Exploring Kew

One of the best things about living in West London is that I’m close to Kew Gardens and thankfully my staff pass gets me in for free! Founded by my favourite people in history, The Georgians in 1759, Kew is a spralling 121 hectares and contains the largest and most diverse botanical collection in the world.

The sheer size of Kew can mean that even if you’ve spent a whole day you may never see the gardens in their entirety. I went with the intention of exploring Kew Palace and Queen Charlotte’s cottage. The annoying thing about these two buildings is that they are on directly opposite sides of the park. You can imagine that is a lot of steps you will gain on your pedometer! It would have been easier if Kew Gardens created an interactive map on their website (or an app) that enables you to navigate your way through the park-a bit like using Google Maps-rather than solely relying on the signage in the Gardens that are quiet sparsely placed.

I first made my way to Queen Charlotte’s Cottage, I scurried through the forest-like parts of the garden, not sure if I was heading in the right direction but alas I finally got there. The cottage is everything you would expect of an English cottage, a thatched roof, creaky floorboards, quaint and secluded. Throughout the cottage it was decorated in a lovely duck egg colour. You’ll often find that it’s just yourself in there which is great if you don’t like the idea of battling through crowds and staring at the backs of people’s head when moving through historic spaces. Moving onto Kew Palace, the secret and smallest palace of the British royals. It was built in the 1630s and was once home to George III and Queen Charlotte. It was hard to locate (depending on where you enter the Gardens from!) and when I arrived there was a short wait to get into it. The palace’s architecture had a Dutch feel to it, I later learnt that it was in fact built by a Dutch merchant, Samuel Fortrey. The medicinal gardens behind the Palace are also worth a visit and you’ll be able to find plants that were grown in 17th Century England.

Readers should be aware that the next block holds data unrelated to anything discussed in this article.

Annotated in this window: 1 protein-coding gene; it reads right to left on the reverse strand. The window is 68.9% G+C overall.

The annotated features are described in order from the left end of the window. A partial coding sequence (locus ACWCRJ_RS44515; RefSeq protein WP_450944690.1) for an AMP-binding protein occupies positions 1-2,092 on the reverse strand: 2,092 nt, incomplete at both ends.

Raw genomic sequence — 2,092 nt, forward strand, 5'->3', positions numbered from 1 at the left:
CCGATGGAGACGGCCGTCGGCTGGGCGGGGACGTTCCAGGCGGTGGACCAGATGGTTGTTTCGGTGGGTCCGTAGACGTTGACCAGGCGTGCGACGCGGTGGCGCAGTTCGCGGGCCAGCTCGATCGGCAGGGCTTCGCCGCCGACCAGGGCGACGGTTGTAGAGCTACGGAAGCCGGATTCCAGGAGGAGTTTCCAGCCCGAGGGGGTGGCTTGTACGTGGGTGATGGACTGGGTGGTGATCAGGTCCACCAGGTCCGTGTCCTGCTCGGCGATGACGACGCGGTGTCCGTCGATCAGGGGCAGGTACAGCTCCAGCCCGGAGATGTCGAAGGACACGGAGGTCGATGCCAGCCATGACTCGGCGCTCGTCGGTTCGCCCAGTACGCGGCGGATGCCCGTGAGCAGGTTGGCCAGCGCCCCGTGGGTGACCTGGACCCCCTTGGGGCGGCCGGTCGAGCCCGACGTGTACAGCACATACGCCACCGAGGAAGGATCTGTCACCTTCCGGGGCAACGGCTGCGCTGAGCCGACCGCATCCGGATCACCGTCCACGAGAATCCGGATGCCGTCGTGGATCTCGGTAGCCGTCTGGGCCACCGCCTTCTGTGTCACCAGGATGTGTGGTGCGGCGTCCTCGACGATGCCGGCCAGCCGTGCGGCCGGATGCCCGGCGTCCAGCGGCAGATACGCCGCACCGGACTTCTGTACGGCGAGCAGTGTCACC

Making my way back home I had to stop off at the Palm House, one of my favourite places EVER! A Victorian masterpiece that is just too photogenic not to capture. It also started to bucket it down with rain so…

Leave a Reply

Fill in your details below or click an icon to log in:

WordPress.com Logo

You are commenting using your WordPress.com account. Log Out / Change )

Twitter picture

You are commenting using your Twitter account. Log Out / Change )

Facebook photo

You are commenting using your Facebook account. Log Out / Change )

Google+ photo

You are commenting using your Google+ account. Log Out / Change )

Connecting to %s